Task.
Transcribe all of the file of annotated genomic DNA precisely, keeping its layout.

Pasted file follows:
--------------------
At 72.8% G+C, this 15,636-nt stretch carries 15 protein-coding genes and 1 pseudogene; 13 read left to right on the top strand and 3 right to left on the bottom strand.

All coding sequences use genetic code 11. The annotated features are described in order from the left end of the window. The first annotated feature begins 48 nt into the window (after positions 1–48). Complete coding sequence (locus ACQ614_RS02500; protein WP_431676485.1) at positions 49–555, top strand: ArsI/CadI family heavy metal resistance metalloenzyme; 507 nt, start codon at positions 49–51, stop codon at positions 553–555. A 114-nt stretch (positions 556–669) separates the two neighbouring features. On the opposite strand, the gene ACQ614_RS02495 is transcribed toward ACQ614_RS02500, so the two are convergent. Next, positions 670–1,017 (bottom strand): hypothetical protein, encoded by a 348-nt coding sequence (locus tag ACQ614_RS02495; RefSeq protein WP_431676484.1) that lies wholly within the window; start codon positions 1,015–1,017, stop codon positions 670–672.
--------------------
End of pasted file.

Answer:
At 72.8% G+C, this 15,636-nt stretch carries 15 protein-coding genes and 1 pseudogene; 13 read left to right on the top strand and 3 right to left on the bottom strand.

All coding sequences use genetic code 11. The annotated features are described in order from the left end of the window. The first annotated feature begins 48 nt into the window (after positions 1–48). Complete coding sequence (locus ACQ614_RS02500; protein WP_431676485.1) at positions 49–555, top strand: ArsI/CadI family heavy metal resistance metalloenzyme; 507 nt, start codon at positions 49–51, stop codon at positions 553–555. A 114-nt stretch (positions 556–669) separates the two neighbouring features. On the opposite strand, the gene ACQ614_RS02495 is transcribed toward ACQ614_RS02500, so the two are convergent. Next, positions 670–1,017 (bottom strand): hypothetical protein, encoded by a 348-nt coding sequence (locus tag ACQ614_RS02495; RefSeq protein WP_431676484.1) that lies wholly within the window; start codon positions 1,015–1,017, stop codon positions 670–672.